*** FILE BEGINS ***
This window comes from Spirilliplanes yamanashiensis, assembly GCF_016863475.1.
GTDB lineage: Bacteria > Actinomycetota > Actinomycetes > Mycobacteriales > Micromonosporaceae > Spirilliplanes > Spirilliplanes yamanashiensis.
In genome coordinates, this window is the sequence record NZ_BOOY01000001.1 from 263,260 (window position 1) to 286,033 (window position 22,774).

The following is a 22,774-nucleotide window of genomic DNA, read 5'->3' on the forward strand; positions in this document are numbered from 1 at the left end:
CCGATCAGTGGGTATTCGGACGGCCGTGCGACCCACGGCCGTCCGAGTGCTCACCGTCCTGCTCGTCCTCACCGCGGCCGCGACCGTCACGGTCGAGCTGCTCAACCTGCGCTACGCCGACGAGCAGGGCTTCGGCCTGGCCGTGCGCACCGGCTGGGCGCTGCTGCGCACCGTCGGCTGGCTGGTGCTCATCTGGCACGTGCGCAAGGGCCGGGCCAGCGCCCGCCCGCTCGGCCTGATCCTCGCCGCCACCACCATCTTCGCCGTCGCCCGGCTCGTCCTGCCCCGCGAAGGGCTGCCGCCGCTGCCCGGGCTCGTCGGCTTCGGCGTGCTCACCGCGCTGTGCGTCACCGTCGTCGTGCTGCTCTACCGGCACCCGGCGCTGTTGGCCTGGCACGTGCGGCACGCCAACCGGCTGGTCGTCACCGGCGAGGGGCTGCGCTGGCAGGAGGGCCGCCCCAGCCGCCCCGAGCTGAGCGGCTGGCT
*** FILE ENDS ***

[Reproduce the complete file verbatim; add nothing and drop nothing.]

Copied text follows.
This window comes from Spirilliplanes yamanashiensis, assembly GCF_016863475.1.
GTDB lineage: Bacteria > Actinomycetota > Actinomycetes > Mycobacteriales > Micromonosporaceae > Spirilliplanes > Spirilliplanes yamanashiensis.
In genome coordinates, this window is the sequence record NZ_BOOY01000001.1 from 263,260 (window position 1) to 286,033 (window position 22,774).

The following is a 22,774-nucleotide window of genomic DNA, read 5'->3' on the forward strand; positions in this document are numbered from 1 at the left end:
CCGATCAGTGGGTATTCGGACGGCCGTGCGACCCACGGCCGTCCGAGTGCTCACCGTCCTGCTCGTCCTCACCGCGGCCGCGACCGTCACGGTCGAGCTGCTCAACCTGCGCTACGCCGACGAGCAGGGCTTCGGCCTGGCCGTGCGCACCGGCTGGGCGCTGCTGCGCACCGTCGGCTGGCTGGTGCTCATCTGGCACGTGCGCAAGGGCCGGGCCAGCGCCCGCCCGCTCGGCCTGATCCTCGCCGCCACCACCATCTTCGCCGTCGCCCGGCTCGTCCTGCCCCGCGAAGGGCTGCCGCCGCTGCCCGGGCTCGTCGGCTTCGGCGTGCTCACCGCGCTGTGCGTCACCGTCGTCGTGCTGCTCTACCGGCACCCGGCGCTGTTGGCCTGGCACGTGCGGCACGCCAACCGGCTGGTCGTCACCGGCGAGGGGCTGCGCTGGCAGGAGGGCCGCCCCAGCCGCCCCGAGCTGAGCGGCTGGCT